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A Broken Promise in Texas: Race, the Death Penalty and the Duane Buck Case
Monday, August 1, 2011
When the Supreme Court in 2003 narrowly approved the consideration of race in public university admission decisions, it came with loads of restrictions and a sort of expiration date.
“We expect that 25 years from now, the use of racial preferences will no longer be necessary to further the interest approved today,” Justice Sandra Day O’Connor wrote for the majority in Grutter v. Bollinger .
But, of course, O’Connor is now retired from the court, replaced by Samuel A. Alito Jr., a justice far more skeptical of racial remedies. And two recent decisions in lower courts have raised the prospect that the issue will return to the high court far ahead of O’Connor’s timeline.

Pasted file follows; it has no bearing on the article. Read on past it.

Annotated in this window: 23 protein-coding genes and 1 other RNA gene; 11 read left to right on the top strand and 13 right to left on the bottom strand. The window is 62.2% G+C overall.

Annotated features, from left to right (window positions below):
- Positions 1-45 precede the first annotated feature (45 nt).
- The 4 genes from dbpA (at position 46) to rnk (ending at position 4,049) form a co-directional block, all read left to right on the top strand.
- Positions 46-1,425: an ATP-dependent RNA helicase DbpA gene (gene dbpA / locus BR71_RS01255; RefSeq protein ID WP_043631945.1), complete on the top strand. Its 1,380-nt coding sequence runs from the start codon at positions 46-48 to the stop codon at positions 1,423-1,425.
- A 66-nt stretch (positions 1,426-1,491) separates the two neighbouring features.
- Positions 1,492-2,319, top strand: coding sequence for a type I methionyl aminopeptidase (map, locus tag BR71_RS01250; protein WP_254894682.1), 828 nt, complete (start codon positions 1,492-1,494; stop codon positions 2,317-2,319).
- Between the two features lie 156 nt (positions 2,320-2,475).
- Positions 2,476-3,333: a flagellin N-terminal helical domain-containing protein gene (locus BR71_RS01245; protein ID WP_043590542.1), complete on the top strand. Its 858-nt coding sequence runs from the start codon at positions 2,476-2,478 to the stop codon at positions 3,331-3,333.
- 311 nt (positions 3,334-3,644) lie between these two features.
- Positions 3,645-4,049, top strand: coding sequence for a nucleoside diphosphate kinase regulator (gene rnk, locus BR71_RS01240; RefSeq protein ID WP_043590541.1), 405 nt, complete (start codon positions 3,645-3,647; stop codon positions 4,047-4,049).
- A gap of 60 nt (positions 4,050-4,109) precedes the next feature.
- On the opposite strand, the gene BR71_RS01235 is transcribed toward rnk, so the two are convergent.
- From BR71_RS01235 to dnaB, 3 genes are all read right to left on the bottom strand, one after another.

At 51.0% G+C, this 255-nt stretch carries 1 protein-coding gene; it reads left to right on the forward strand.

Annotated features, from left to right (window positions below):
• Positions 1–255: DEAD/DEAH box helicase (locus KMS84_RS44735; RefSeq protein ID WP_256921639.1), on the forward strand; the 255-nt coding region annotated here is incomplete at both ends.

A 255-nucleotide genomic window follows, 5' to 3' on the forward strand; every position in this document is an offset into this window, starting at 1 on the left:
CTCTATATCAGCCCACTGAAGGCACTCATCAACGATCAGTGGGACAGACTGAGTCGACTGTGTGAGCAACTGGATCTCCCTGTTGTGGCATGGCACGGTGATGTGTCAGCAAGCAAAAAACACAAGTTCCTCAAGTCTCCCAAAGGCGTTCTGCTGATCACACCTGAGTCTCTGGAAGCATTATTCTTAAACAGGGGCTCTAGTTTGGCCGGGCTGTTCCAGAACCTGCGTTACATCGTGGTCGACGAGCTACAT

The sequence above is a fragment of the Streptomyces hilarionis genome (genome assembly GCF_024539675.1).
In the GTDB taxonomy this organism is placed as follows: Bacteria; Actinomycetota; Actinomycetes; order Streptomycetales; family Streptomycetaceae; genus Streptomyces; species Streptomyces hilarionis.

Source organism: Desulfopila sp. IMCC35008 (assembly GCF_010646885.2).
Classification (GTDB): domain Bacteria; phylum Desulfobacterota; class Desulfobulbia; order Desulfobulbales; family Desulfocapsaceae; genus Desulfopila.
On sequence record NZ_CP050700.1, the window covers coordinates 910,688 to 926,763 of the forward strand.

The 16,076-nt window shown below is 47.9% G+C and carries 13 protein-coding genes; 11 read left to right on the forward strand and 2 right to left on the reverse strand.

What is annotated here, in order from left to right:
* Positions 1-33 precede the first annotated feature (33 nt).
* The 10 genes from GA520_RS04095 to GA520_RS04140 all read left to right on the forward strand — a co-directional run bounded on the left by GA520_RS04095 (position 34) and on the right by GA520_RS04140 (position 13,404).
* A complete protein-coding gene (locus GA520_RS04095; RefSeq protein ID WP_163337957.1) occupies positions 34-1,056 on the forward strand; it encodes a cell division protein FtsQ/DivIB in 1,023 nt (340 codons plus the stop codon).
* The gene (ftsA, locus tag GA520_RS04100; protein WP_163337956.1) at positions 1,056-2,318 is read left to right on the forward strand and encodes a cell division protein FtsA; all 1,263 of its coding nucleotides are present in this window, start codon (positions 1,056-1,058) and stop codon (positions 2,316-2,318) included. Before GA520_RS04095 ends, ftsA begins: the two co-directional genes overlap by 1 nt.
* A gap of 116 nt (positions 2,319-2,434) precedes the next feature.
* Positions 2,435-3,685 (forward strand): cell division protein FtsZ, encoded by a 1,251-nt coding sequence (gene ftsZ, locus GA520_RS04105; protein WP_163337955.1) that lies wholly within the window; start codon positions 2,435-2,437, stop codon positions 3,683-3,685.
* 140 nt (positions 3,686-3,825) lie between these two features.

Civil rights groups get nervous when such cases arise before the reconstituted Roberts Court. NAACP Legal Defense and Educational Fund President John A. Payton hopes Texas’s unique system makes it a bad fit for a high court review of race-conscious programs.
“I don’t think the court is looking to overturn Grutter,” he said.